Sylvia Draishire.’

Annabelle was touched by the sentiments expressed, then thought back to what had happened the day before and pain clouded her thoughts, seeing hypocrisy in every word. She arched her fingers into claws of rage, and took the corners of the note to tear it into pieces, then thought of the good times she and Sylvia had shared and relented. What good would it do? Was there a way back to the way things were? No, there couldn’t be. The only way forward was to adjust to her new status and attempt to stay out of further trouble.

With that in mind, Annabelle headed down to the canteen, hoping for some leftovers from breakfast or other scraps to fill her stomach. On arriving there, there were two people deep in conversation at one of the distant tables across the room, but even that seemed like too much company. She looked through the door to the secondary smaller dining area, saw that it was completely empty and decided it would be best to hide herself in there. She approached the food counter more in hope than expectation, took a tray and plate and eyed up the bowl of fresh fruit on the otherwise empty counter.

As she was piling up her plate with apples, oranges and grapes a friendly middle-aged lady belonging to the kitchen staff greeted her, “Hello there Annabelle, I didn’t expect to see you today. What can I get you?”

“It’s alright, Valerie, I’ve got these,” Annabelle insisted, trying to get away.

“Nonsense, you look famished. I’ll knock you up some fresh rolls and a tomato omelette right away, how’s that?”

“That’s very kind of you, Valerie, but it really isn’t necessary.”

“Won’t take a minute, where will you be?”

“In the secondary dining area, but please, you don’t…”

“Off you go, then, we’ll bring it over to you.”

Unable to withstand such a torrent of positive energy, Annabelle slunk off to her table with an “Alright,” sat down and slowly began munching on an apple as she stared into space.

A few minutes later, the door swung open and the promised tray of food was brought in, along with a large glass of latte. Annabelle looked up, surprised. “Oh, hello.”

“Good morning, I was told this is for you,” said Morten and placed the tray on the table, then eyed Annabelle’s plate. “Would you mind if I took an apple?”

“What are you doing here?” she asked, confused and somewhat shocked by his presence.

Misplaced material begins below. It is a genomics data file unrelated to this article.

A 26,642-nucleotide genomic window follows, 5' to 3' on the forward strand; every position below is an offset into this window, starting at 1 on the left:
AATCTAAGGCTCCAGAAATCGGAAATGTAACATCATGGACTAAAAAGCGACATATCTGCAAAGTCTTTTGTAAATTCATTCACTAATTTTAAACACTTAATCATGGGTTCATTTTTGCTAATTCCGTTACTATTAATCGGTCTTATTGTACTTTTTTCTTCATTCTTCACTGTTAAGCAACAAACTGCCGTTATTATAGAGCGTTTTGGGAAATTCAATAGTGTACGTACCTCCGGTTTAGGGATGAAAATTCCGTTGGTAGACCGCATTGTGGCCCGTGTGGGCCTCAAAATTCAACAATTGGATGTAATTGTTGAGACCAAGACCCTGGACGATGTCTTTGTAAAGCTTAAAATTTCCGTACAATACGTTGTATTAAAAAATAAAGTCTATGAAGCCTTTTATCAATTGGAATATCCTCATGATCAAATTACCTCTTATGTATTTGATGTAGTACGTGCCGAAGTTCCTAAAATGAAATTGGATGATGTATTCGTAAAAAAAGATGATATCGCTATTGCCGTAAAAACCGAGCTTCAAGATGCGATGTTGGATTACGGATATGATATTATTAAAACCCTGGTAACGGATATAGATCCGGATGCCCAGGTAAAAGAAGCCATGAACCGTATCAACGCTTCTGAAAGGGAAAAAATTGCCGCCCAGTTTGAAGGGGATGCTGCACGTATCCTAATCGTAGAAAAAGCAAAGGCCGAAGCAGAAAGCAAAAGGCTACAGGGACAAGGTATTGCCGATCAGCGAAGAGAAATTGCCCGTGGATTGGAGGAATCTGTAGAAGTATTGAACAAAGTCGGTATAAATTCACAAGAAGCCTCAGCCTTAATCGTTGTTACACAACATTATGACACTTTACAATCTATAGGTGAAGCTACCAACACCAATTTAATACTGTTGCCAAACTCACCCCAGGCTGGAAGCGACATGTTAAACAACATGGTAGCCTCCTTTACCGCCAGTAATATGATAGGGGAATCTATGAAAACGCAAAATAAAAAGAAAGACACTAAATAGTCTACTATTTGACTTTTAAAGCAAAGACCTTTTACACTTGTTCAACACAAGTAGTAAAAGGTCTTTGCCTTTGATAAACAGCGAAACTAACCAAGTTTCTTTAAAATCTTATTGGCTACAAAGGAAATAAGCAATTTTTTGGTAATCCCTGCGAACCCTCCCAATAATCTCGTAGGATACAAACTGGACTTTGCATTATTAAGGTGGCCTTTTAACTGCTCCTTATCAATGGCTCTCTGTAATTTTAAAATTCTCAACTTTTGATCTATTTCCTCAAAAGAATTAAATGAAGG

“I was told you were interested in running the fitness program for female castle residents. Is that still the case?”

“What? Oh, I hadn’t really thought about it, but you shouldn’t be seen with me.”

“And why not?” he asked with a raised eyebrow.

“Because I was nothing but a prostitute for Baron Fristead for eleven years, then he discarded me for a girl ten years my junior as soon as I married him, I’m carrying his baby and I’ve been sentenced to twenty years of servitude for promoting the forbidden book!”

Morten paused with both eyebrows raised for a moment. “So… is that a no to the apple?”

“How can you joke about such a serious matter? You have a prestigious position on the castle staff. What will become of your reputation?”

“That’s very thoughtful of you to consider my reputation, but let me show you something.” He glanced around to check they weren’t being watched and that no-one was approaching before sitting down opposite her. “Hold out your finger.”

Annabelle obliged with some trepidation.

“Now, place it here.” He pointed to the bridge of his nose.

She was puzzled by this highly unusual request, but obeyed.

“Press down, you should feel some ridges.”

“Why yes I can,” she began with a smile, then gasped as she realised what they were and snapped her hand back as if it had been in a tiger’s mouth. Morten calmly looked her in the eye.

“I am an outcast, restored by the Viscount. I was an assassin for the Antaria special forces and killed four hundred and thirteen people over my career, perhaps a handful truly deserved to die. I was dismissed in disgrace after I was sent with a team to kill the Viscount and his family but failed to do so.”

Annabelle sat with her mouth open as he concluded with half a smile, “So, who should be avoiding who?”